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Inverse Functions

Date: 08/09/2002 at 18:15:16
From: Andy Provan
Subject: Inverse functions


I need help on two algebra problems. I found the answer, but I don't 
know how they got it. Since you have been a big help to me before, I 
was hoping that you could help me out.

Here they are:

   F(x) = 5x-6, G(x) = x-4
   1). (f composed of g)^-1

   F(x) = 5x-6, G(x) = x-4
   2). G^-1 composed of f^-1

Both of these problems have an answer of x+26/5. Would you please 
explain at least one of them for me?

Thanks again,

Date: 08/09/2002 at 23:11:41
From: Doctor Peterson
Subject: Re: Inverse functions

Hi, Andy.

Your terminology needs a little correction; "f o g" is "f composed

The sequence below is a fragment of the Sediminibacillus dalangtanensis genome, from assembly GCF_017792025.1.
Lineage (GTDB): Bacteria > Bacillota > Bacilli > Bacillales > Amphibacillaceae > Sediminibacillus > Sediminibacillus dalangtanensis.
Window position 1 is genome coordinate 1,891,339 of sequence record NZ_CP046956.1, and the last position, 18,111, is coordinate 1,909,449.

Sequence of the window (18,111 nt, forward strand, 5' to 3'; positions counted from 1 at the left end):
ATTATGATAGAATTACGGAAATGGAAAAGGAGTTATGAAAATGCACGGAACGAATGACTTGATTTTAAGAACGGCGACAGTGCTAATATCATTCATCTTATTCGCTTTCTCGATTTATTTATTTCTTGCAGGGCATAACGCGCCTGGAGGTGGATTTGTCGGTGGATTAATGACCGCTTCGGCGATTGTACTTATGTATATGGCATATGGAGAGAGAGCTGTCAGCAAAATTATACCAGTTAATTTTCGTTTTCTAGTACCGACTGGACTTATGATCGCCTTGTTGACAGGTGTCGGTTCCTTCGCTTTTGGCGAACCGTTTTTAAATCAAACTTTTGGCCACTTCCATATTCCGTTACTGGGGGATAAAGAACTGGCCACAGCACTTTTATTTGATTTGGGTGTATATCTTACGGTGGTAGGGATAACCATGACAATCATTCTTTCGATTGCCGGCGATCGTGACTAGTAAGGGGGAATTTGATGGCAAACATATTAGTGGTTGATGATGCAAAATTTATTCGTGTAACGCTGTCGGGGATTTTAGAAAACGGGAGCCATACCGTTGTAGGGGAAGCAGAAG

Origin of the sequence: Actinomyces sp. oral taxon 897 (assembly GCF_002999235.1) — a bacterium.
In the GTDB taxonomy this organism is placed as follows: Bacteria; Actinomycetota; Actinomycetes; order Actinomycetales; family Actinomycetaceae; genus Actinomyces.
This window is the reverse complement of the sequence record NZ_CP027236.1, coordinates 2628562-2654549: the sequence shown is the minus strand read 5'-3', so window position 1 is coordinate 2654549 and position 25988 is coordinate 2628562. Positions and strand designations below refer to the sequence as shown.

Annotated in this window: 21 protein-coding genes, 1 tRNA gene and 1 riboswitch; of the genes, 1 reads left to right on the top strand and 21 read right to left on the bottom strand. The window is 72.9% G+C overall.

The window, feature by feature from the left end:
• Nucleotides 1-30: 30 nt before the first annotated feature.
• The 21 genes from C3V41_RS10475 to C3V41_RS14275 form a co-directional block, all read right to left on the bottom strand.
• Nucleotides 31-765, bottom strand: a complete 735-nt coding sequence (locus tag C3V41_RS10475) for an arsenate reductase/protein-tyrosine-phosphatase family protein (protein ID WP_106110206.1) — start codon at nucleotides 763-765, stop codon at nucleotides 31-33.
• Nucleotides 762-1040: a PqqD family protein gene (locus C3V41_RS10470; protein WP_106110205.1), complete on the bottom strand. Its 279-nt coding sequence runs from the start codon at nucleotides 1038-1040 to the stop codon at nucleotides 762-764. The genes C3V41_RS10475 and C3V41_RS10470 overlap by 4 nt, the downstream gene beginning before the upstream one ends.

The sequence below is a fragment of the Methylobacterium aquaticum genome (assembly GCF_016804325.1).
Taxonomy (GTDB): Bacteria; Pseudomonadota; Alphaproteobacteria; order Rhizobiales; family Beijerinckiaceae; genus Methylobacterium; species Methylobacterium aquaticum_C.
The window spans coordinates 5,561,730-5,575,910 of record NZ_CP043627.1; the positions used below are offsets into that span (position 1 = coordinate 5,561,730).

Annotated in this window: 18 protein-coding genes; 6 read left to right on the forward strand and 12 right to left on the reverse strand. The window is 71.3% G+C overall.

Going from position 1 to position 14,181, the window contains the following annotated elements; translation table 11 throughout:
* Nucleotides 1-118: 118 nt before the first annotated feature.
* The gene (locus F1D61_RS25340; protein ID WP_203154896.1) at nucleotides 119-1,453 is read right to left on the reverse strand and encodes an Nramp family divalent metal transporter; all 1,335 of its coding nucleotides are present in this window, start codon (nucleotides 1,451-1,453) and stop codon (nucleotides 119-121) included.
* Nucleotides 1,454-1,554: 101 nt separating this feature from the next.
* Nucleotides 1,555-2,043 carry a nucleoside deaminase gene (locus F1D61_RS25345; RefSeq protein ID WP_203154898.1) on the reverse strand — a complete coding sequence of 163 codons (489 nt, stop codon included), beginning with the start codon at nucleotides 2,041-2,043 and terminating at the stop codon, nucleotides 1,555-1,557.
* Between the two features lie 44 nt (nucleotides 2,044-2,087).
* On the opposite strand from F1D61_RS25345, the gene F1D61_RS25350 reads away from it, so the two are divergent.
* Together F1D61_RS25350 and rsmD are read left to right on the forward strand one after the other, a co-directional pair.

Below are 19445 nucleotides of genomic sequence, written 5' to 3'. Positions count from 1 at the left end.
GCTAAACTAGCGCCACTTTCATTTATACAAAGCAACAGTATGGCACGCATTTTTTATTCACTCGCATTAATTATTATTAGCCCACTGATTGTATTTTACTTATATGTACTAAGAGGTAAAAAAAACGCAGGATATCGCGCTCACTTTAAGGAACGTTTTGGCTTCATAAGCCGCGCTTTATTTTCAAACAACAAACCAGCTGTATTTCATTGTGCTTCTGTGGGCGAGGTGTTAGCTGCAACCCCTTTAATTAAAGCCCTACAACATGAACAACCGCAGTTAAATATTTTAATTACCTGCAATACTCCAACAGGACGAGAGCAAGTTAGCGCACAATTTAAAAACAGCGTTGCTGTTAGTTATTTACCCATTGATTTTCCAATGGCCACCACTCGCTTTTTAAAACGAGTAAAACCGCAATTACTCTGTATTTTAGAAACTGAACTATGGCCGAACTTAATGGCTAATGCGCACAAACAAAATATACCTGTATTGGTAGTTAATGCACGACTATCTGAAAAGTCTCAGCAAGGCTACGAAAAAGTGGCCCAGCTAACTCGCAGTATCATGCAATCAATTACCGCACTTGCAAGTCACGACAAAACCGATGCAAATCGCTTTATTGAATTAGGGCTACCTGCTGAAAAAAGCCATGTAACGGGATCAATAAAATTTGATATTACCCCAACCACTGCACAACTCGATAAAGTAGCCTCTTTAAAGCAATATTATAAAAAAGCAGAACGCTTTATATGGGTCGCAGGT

WITH g" not "OF g" , which would mean that f is made out of g's. 
Rather, f and g are "put together," which is what "composed" means. 
But I've seen enough variation in the use of math words around the 
world that I may well be wrong.

Let's first compose f with g in the first problem:

    fog(x) = f(g(x)) = f(x-4) = 5(x-4)-6 = 5x - 26

That means we replace "x" in the definition of f with the value of 
g(x), and then simplify.

Now we have to invert this. If y is the value of fog(x), we have

    y = 5x - 26

Solving for x,

    y + 26 = 5x

    (y + 26)/5 = x

So the inverse of fog, which takes y back to x, is

    (fog)^-1(y) = (y + 26)/5

Since the variable in a function definition is just a placeholder, we 
can replace y with x and get the answer you have (with parentheses 
where they belong).

The second problem is similar, but you will invert each function 
first, then compose.

If you have any further questions, feel free to write back.

- Doctor Peterson, The Math Forum 
Associated Topics:
High School Trigonometry

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